This is the best way to Analyze Patents during Prior art Search, says Mahesh
100?, 200?, 400?, 600? – A new joinee recently asked me, what was the maximum number of patents I had analyzed within a day?
I chuckled and replied – It is not the number that matters, but the technique which helps me get to the relevant results in less time.
While conducting prior art searches, where there are hundreds, and at times, even thousands of results to sift through, one needs not just speed, but the right technique to get to the relevant result in a limited time.
Having worked on hundreds of searches in the past few years, I have realized that coupled with the right search strings, the best way to read through the patents is to read the description followed by the title.
You see, while most searchers read the title and claims of the patent, to understand the patent in question, the claim language could make it pretty difficult at times to clearly understand the invention. To be honest, I seldom look at claims while judging the relevance of a reference (except FTO).
Reading the description, however, really works since if there is any information in the claims, it is bound legally to be in the description as well. Also, the description is going to explain it in simpler words.
For instance, it is much easier to understand “The pen 20 shown in Fig. 5 comprises an ink chamber 23, a nib 22…” from a description, than “a marking device comprising a fluid compartment…” from a claim.
Other than that, I think reading the problem statement of the reference helps a lot in deciding the relevancy. It is usually available just above the “Summary of the Invention” section.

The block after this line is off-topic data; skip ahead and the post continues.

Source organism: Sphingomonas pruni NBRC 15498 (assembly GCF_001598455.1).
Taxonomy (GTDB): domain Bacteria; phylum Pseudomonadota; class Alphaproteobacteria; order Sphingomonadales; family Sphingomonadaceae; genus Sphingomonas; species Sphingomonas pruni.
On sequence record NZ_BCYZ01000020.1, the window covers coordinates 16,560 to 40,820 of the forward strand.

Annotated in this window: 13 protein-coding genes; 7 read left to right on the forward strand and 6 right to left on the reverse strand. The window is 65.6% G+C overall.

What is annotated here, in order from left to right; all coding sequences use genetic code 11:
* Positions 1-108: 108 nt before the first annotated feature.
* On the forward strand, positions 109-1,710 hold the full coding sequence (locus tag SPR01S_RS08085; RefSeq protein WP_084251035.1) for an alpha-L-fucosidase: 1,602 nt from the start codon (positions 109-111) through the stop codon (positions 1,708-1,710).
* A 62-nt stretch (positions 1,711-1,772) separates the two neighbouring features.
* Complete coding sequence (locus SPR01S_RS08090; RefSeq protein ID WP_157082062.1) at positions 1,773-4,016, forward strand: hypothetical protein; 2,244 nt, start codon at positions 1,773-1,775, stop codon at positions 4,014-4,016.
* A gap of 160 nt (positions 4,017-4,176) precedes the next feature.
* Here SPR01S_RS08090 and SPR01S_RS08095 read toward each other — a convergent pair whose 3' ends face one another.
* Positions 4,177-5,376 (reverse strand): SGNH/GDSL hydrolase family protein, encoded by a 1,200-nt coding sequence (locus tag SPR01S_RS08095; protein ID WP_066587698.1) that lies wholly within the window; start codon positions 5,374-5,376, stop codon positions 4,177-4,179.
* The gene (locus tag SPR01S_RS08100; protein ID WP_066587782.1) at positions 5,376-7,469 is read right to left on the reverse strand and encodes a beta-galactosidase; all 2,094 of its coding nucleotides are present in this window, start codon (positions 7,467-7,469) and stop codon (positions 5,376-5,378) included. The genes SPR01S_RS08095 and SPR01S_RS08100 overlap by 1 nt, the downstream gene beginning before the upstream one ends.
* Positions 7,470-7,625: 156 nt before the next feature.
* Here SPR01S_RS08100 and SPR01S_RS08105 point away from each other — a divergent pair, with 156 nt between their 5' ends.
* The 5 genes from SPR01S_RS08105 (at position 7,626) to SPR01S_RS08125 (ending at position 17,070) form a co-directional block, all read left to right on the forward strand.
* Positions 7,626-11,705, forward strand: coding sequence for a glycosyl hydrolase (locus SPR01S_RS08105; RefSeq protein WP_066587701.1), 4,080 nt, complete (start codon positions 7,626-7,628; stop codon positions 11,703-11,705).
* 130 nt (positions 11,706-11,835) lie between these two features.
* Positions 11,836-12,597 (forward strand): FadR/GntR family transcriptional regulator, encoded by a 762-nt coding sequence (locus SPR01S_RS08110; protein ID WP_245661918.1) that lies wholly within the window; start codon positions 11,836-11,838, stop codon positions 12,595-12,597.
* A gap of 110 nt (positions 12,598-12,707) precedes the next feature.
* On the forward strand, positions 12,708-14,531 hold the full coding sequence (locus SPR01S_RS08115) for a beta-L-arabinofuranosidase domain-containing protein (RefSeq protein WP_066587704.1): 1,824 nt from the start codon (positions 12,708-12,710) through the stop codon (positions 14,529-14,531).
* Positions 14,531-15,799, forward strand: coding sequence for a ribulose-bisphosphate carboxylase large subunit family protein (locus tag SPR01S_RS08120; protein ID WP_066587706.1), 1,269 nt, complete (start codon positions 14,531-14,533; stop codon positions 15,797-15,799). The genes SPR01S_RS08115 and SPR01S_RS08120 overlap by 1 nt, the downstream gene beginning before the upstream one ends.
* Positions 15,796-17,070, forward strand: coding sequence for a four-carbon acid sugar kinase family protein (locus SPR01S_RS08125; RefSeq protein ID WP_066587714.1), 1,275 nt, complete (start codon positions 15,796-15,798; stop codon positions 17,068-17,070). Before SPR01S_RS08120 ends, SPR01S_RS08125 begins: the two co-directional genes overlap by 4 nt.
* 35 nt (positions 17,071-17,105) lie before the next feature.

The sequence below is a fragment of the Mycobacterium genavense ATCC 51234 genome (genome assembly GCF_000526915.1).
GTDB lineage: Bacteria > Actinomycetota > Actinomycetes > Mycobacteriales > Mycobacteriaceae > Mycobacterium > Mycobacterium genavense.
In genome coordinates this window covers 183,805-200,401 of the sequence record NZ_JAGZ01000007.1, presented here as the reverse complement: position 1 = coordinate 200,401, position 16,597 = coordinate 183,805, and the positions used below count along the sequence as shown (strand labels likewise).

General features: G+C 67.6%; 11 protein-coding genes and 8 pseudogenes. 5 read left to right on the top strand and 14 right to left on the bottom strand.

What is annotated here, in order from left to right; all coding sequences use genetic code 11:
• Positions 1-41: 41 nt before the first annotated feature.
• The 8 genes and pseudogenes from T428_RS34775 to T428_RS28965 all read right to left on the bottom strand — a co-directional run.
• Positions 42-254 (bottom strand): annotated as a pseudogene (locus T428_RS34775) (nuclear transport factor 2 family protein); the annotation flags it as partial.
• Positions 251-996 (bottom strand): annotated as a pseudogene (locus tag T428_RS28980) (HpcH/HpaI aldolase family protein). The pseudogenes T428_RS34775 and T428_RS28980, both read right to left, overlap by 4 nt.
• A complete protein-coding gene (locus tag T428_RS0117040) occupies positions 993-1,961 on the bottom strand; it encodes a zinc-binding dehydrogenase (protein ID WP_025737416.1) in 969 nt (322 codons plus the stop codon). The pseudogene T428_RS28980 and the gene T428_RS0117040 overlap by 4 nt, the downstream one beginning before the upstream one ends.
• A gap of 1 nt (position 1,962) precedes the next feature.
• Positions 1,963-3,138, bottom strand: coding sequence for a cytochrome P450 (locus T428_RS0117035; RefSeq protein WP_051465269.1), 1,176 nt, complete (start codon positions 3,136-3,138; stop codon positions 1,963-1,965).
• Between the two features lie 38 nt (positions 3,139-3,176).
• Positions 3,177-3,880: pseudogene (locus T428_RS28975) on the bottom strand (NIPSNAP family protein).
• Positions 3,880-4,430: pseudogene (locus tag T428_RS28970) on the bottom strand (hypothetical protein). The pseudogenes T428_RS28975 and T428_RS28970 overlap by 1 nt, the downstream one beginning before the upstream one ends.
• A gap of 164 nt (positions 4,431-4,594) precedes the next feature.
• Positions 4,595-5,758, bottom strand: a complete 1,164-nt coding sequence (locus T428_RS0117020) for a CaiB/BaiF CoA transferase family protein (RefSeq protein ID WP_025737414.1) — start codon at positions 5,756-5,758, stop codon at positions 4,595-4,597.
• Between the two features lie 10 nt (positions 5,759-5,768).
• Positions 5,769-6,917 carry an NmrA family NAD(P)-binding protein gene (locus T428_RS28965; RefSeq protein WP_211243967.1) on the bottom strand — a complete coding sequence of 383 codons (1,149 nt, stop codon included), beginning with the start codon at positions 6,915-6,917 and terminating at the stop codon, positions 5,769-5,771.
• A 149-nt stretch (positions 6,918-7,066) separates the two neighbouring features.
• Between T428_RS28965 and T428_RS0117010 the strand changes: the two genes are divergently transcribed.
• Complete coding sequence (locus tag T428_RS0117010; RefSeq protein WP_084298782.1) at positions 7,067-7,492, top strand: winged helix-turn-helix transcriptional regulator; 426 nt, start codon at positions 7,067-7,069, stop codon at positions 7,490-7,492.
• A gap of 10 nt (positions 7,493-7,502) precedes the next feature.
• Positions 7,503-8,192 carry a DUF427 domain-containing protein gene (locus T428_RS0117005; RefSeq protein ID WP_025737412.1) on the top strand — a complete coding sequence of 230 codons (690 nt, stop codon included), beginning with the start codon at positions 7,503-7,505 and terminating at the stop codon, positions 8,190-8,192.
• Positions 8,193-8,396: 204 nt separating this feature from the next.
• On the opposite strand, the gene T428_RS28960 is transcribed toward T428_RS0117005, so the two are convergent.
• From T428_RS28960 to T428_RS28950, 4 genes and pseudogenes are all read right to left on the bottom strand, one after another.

For example: If you are looking for a particular nib design in a fountain pen, a patent mentioning “The object of this invention is to provide an ergonomic design of a pen that overcomes the aforementioned limitations…” is likely to be irrelevant.
Along with that, an important trick is to find that part of the reference due to which this reference was captured in your search string. This can be done by clever use of word highlighting, tomograph, or the word highlighting bar in Grey Parrot (Our internal tool that makes searching a breeze).
For example: Below is a snapshot of a tomograph showing a portion of the patent text that satisfies that query “artificial neural network is in the same sentence with 3D imaging”.
CMO’s Note: Would you like to learn a bit more about GreyParrot, and how it can help make your searches more efficient? Click here.
As a seasoned professional, I bet you have unconsciously known this piece of info for quite a while, but sometimes it is good to refresh your knowledge every once in a while. With that thought, we are collating the list of the best search strategies, hacks, and tactics we have shared over the years in one single book. We are calling it the black book of patent strategy and if you’d like to get your hands on it, fill this short form below to get on the waitlist.